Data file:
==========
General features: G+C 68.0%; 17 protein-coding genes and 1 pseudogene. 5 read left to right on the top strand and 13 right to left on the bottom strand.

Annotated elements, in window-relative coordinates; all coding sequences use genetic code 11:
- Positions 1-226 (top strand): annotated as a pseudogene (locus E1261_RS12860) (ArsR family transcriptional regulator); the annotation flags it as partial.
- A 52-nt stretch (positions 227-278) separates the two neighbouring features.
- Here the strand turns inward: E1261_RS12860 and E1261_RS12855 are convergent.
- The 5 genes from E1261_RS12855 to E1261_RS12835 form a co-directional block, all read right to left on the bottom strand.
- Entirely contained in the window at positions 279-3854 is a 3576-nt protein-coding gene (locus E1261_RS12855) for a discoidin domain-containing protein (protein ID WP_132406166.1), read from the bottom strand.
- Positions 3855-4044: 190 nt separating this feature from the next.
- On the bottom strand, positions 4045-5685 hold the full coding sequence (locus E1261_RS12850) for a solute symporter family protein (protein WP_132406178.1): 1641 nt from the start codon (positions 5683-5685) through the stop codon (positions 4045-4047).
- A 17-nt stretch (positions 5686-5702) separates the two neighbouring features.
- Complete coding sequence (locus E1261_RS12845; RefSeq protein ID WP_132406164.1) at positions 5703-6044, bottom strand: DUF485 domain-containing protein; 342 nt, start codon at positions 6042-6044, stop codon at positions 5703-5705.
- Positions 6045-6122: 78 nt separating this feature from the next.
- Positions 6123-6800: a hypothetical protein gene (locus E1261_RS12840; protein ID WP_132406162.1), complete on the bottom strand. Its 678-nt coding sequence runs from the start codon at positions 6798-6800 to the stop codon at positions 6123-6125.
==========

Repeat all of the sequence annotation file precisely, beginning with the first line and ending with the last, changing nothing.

General features: G+C 68.0%; 17 protein-coding genes and 1 pseudogene. 5 read left to right on the top strand and 13 right to left on the bottom strand.

Annotated elements, in window-relative coordinates; all coding sequences use genetic code 11:
- Positions 1-226 (top strand): annotated as a pseudogene (locus E1261_RS12860) (ArsR family transcriptional regulator); the annotation flags it as partial.
- A 52-nt stretch (positions 227-278) separates the two neighbouring features.
- Here the strand turns inward: E1261_RS12860 and E1261_RS12855 are convergent.
- The 5 genes from E1261_RS12855 to E1261_RS12835 form a co-directional block, all read right to left on the bottom strand.
- Entirely contained in the window at positions 279-3854 is a 3576-nt protein-coding gene (locus E1261_RS12855) for a discoidin domain-containing protein (protein ID WP_132406166.1), read from the bottom strand.
- Positions 3855-4044: 190 nt separating this feature from the next.
- On the bottom strand, positions 4045-5685 hold the full coding sequence (locus E1261_RS12850) for a solute symporter family protein (protein WP_132406178.1): 1641 nt from the start codon (positions 5683-5685) through the stop codon (positions 4045-4047).
- A 17-nt stretch (positions 5686-5702) separates the two neighbouring features.
- Complete coding sequence (locus E1261_RS12845; RefSeq protein ID WP_132406164.1) at positions 5703-6044, bottom strand: DUF485 domain-containing protein; 342 nt, start codon at positions 6042-6044, stop codon at positions 5703-5705.
- Positions 6045-6122: 78 nt separating this feature from the next.
- Positions 6123-6800: a hypothetical protein gene (locus E1261_RS12840; protein ID WP_132406162.1), complete on the bottom strand. Its 678-nt coding sequence runs from the start codon at positions 6798-6800 to the stop codon at positions 6123-6125.